Since 2004, I have had to deal with many negative responses from government and provider agencies when I screw up because of the fact that I have a developmental disability. The medical and moral models of disability need to end. We need to adopt a social justice model where we focus on dignity of risk!  It’s the belief that people deserve an equal chance to fail just as they do to succeed. People can learn from failure by not having their life controlled by a provider agency.

Some of the challenges that I have encountered are having a case manager take a debit card away because I got into debt which is something they are not allowed to do according to state policy. I have dealt with people threatening to force financial guardianship on me. Another barrier was teachers telling me, “If you take the mainstream high school curriculum your spirit will be harmed by setting expectations beyond her ability.”

Now I am taking college courses at the University of Vermont. I have been able to finally achieve my dream of going to college.  The first UVM course I took was public speaking and I got a B/85 in it. It felt so wonderful to finally be able to prove to everyone else that I can succeed at a collegiate level!


Nichole LeBlanc is a self-advocate and active in the self-advocate community with the organization, Self-Advocates Becoming Empowered.

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5 thoughts on “Nicole LeBlanc: My Story On Growing Up As A Kid With Autism

  1. I have ADD and Bipolar . Reading information on Autism, I think ADD and Bipolar are similar. When I need to take a name, movement is important for me to calm down. I sit in the recliner and rock in order to calm down and relax enough to sleep. I take Trazadone at night and Lomictal in the morning. Could you please comment on tis.

    Erma Caten

  2. Thanks for your story. I really like how you addressed the low expectations for disabled people, how controlling people can be of those with disabilities, and how the medical model fall short. It’s good to see a story focused on broader issues rather than autism demonized and made fully personal, and published by a recognized organization no less.

  3. Dear Nicole,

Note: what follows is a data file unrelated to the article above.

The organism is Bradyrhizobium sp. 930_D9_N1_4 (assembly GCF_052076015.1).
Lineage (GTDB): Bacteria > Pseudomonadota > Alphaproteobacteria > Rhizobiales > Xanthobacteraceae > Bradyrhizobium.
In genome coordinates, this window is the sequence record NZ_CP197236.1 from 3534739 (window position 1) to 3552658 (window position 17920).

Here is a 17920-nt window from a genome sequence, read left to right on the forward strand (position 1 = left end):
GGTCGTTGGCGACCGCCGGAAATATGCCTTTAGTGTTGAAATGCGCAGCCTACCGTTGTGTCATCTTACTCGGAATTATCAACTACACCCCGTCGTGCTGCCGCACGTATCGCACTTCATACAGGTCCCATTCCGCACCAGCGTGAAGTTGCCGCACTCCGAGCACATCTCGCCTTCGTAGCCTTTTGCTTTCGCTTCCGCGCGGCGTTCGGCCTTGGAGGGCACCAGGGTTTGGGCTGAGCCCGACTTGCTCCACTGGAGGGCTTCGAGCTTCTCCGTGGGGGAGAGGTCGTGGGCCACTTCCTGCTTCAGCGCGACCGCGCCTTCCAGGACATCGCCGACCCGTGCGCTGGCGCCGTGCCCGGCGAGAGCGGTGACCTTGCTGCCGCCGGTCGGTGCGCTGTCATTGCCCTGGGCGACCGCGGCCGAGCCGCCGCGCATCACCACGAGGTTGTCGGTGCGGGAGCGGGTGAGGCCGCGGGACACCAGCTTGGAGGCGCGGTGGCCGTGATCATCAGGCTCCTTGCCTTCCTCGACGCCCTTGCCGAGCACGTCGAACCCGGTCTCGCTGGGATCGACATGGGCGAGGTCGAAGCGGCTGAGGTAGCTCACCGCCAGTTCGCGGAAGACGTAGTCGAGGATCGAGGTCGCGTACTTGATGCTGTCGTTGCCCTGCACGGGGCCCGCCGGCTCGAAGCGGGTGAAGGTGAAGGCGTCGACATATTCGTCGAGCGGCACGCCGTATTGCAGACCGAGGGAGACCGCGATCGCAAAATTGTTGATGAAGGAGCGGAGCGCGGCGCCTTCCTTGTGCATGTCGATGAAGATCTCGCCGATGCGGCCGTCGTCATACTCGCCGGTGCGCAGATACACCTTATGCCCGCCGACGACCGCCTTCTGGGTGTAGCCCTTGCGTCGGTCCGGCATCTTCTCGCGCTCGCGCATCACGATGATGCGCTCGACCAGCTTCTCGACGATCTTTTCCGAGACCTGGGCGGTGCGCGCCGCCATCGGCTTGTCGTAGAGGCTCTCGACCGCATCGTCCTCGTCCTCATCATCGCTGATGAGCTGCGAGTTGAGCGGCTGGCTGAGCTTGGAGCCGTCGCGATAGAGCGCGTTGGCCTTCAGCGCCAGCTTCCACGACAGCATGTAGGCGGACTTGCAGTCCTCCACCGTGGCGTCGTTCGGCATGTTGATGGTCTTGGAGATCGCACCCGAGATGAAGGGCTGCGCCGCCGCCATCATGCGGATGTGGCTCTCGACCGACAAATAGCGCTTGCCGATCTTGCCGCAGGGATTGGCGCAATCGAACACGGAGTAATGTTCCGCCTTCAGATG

I read about you and the challenges you have had to overcome in your life. How you had to dance to your own tune to get anywhere in life. Congratulations. Please stay strong and Keep moving forward . Best wishes and God Bless.

    SGT TALOR

  4. Some of the things I have to say starts with being perfect. I prefer NOT to be a perfectionist freak because to me if I wanted to I would have to strip myself of my own humanity. Now even though I have a dream of a life after autism recovery I would prefer to achieve that dream and my 9 other dreams including independence for myself NOT to please all the ignorant and heartless nts on this planet. Any nt who deny what you deserve because of autism just aren’t capable of walking the autistic mile. Nicole just like you I would love nothing more to go to college to further on public speaking and earn a job. For those who are against recovery because you like thinking differently I understand. Whether this dream comes true or not I will always have respect for autistics from the Morgan twins to temple grandin while always allowing the inner beauty of autism to shine by being authentic understanding truthful interesting sweet and magnificent. Nicole never listen to the ignorants and great story.

  5. I endured an educational and healthcare system commensurate to apartheid
    I was labeled with a multitude of disabilities and to heal from all of that

    I did my doctorate in international law in Oxford I work at the International Criminal Court I am a published writer I am the state winner of geography in 2004

    I was told again and again by the “professionals” in the medical and healthcare fields what I am incapable of doing I cannot go to regular school I went to the best high school in the state I even took AP classes I can’t got to college I did my doctorate in international law from Oxford I can’t work I work at the ICC cannot find my own girlfriend I have a beautiful Malawian girlfriend Precious Chasowa everything they told me I couldn’t do I did oh yeah I am a polyglot I speak 16 languages cannot communicate cannot build relationships cannot empathize cannot understand abstract concepts I can do all these things just fine